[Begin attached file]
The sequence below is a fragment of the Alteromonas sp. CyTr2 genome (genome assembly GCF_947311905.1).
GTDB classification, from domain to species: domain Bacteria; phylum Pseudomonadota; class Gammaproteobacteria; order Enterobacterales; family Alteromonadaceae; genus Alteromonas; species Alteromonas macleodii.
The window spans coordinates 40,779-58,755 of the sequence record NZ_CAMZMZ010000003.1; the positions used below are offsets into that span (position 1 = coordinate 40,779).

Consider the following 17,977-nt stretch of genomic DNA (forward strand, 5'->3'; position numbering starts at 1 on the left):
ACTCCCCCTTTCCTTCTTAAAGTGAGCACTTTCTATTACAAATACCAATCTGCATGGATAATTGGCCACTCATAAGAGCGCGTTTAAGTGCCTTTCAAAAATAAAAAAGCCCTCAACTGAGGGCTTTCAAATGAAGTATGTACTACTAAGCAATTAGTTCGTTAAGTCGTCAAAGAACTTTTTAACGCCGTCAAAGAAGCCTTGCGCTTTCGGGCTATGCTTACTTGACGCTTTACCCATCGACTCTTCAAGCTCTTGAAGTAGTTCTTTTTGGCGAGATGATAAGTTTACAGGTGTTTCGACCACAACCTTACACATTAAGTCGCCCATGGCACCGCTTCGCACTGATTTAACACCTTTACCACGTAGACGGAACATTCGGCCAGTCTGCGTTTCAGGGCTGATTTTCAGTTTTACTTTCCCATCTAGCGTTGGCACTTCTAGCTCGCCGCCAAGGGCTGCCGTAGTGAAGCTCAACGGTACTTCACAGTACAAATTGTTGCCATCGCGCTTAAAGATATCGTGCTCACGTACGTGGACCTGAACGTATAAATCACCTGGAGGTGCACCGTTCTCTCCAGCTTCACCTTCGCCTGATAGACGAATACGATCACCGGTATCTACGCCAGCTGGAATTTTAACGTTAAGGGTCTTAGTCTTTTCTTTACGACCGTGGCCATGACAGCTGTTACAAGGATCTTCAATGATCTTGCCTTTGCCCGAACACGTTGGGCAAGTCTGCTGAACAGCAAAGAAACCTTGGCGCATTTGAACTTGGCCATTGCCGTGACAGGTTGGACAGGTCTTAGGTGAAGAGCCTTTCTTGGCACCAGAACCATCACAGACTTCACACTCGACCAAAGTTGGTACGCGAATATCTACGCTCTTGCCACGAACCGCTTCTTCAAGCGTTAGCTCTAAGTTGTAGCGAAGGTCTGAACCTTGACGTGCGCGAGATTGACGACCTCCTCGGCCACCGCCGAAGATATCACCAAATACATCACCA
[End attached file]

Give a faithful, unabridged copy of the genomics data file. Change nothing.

The sequence below is a fragment of the Alteromonas sp. CyTr2 genome (genome assembly GCF_947311905.1).
GTDB classification, from domain to species: domain Bacteria; phylum Pseudomonadota; class Gammaproteobacteria; order Enterobacterales; family Alteromonadaceae; genus Alteromonas; species Alteromonas macleodii.
The window spans coordinates 40,779-58,755 of the sequence record NZ_CAMZMZ010000003.1; the positions used below are offsets into that span (position 1 = coordinate 40,779).

Consider the following 17,977-nt stretch of genomic DNA (forward strand, 5'->3'; position numbering starts at 1 on the left):
ACTCCCCCTTTCCTTCTTAAAGTGAGCACTTTCTATTACAAATACCAATCTGCATGGATAATTGGCCACTCATAAGAGCGCGTTTAAGTGCCTTTCAAAAATAAAAAAGCCCTCAACTGAGGGCTTTCAAATGAAGTATGTACTACTAAGCAATTAGTTCGTTAAGTCGTCAAAGAACTTTTTAACGCCGTCAAAGAAGCCTTGCGCTTTCGGGCTATGCTTACTTGACGCTTTACCCATCGACTCTTCAAGCTCTTGAAGTAGTTCTTTTTGGCGAGATGATAAGTTTACAGGTGTTTCGACCACAACCTTACACATTAAGTCGCCCATGGCACCGCTTCGCACTGATTTAACACCTTTACCACGTAGACGGAACATTCGGCCAGTCTGCGTTTCAGGGCTGATTTTCAGTTTTACTTTCCCATCTAGCGTTGGCACTTCTAGCTCGCCGCCAAGGGCTGCCGTAGTGAAGCTCAACGGTACTTCACAGTACAAATTGTTGCCATCGCGCTTAAAGATATCGTGCTCACGTACGTGGACCTGAACGTATAAATCACCTGGAGGTGCACCGTTCTCTCCAGCTTCACCTTCGCCTGATAGACGAATACGATCACCGGTATCTACGCCAGCTGGAATTTTAACGTTAAGGGTCTTAGTCTTTTCTTTACGACCGTGGCCATGACAGCTGTTACAAGGATCTTCAATGATCTTGCCTTTGCCCGAACACGTTGGGCAAGTCTGCTGAACAGCAAAGAAACCTTGGCGCATTTGAACTTGGCCATTGCCGTGACAGGTTGGACAGGTCTTAGGTGAAGAGCCTTTCTTGGCACCAGAACCATCACAGACTTCACACTCGACCAAAGTTGGTACGCGAATATCTACGCTCTTGCCACGAACCGCTTCTTCAAGCGTTAGCTCTAAGTTGTAGCGAAGGTCTGAACCTTGACGTGCGCGAGATTGACGACCTCCTCGGCCACCGCCGAAGATATCACCAAATACATCACCA